I ran into an interesting situation when executing a Remote Stored Procedure on Linked Server using four part query. Vista-3139 which is a SQL Server 2005 instance is linked to the SERV2003\SQLDUMMY which is a SQL Server 2000 named instance.
When I tried to execute a stored procedure:
EXEC [SERV2003\SQLDUMMY].SQLAdmin.dbo.sp_ddlevents Got the following error message.
Could not connect to server SERV2003\SQLDUMMY ' because '' is not defined as a remote login at the server. Verify that you have specified the correct login name.
I checked the Security settings of the linked server and it was set to “Be made using the login's current security context", which is valid considering that the user has all the permissions to login to the remote SQL server.
Then I changed the security context to use a SQL authentication, but still it failed with the similar error message as described above. To troubleshoot this further, I ran the query select * from master..sysservers and here's how the output looked like.
Now this field isremote caught my attention. So what does this value isremote mean ?
Well, According to Books Online the column isremote is 1 if server is a remote server, else 0 if server is a linked server. Linked servers are a superset of "remote servers." Remote servers allowed the running of stored procedures on distributed SQL Server machines. SQL 2000 BOL states, "Support for remote servers is provided for backward compatibility only. New applications that must execute stored procedures against remote instances of SQL Server should use linked servers instead."
What does this mean in terms of a valid setting to execute a stored procedure over a linked server?
isremote = 1 indicates that Execute Query Fails
isremote = 0 indicates that Execute Query Works
Since isremote value is a part of the system tables of the Master Database, we cannot directly modify it to change its value. Dropping the linked server (SERV2003\SQLDUMMY) and re-creating the linked server resolved the issue. The isremote value for the linked server which had been set to 1, after dropping and recreating the linked server the isremote value now was set to Zero.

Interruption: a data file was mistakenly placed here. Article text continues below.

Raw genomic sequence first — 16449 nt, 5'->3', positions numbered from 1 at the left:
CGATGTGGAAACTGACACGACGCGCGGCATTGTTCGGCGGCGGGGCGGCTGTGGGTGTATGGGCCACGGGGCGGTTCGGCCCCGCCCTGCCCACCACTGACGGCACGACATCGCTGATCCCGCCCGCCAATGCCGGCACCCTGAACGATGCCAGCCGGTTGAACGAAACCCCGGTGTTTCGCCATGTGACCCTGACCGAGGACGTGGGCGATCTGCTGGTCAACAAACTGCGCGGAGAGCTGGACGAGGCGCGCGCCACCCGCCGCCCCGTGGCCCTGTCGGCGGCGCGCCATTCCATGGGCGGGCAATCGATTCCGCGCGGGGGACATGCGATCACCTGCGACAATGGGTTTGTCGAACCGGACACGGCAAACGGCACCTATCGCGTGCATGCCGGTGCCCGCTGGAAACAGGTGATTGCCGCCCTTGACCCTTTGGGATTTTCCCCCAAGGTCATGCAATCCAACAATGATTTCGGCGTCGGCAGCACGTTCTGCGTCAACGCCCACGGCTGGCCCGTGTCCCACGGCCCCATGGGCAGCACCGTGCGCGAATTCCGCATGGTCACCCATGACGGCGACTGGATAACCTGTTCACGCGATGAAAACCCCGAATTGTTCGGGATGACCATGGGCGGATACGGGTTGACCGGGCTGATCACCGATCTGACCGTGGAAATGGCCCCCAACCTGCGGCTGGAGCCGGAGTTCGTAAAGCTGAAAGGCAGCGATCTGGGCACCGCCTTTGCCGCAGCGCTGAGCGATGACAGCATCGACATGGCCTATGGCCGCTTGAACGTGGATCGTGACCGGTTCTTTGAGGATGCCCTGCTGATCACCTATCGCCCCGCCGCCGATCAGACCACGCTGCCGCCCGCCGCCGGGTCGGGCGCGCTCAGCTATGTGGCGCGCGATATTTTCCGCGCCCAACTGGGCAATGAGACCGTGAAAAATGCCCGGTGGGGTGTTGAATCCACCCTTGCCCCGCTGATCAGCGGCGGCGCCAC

This is applicable in both SQL Server 2005 and SQL Server 2008 environments. SQL Server 2005, 2008 equivalent of sysservers is sys.servers which has a column is_linked. You can check this by running this
Query select * from sys.servers
Another interesting that I stumbled across while working on this issue is that in a SQL Server 2000 scenario, the isremote column values are inverted.
Once again running the query, select * from master..sysservers shows the results as below :
Thus as seen above the value of isremote value of the linked server (VISTA-3139) = 1 is valid in a SQL Server 2000 linked server.
Author : Ajay (MSFT), SQL Developer Engineer , Microsoft
Reviewed by : Jason(MSFT), SQL Escalation Services, Microsoft
Thanks a lot, your post was very helpfull!
What if this linked server is created by replication ? dropping linked server will necessitate dropping subscribers 1st ;
try this first, especially if your linked server was created during creation of replication.
Thank god you were suspicious of that isremote flag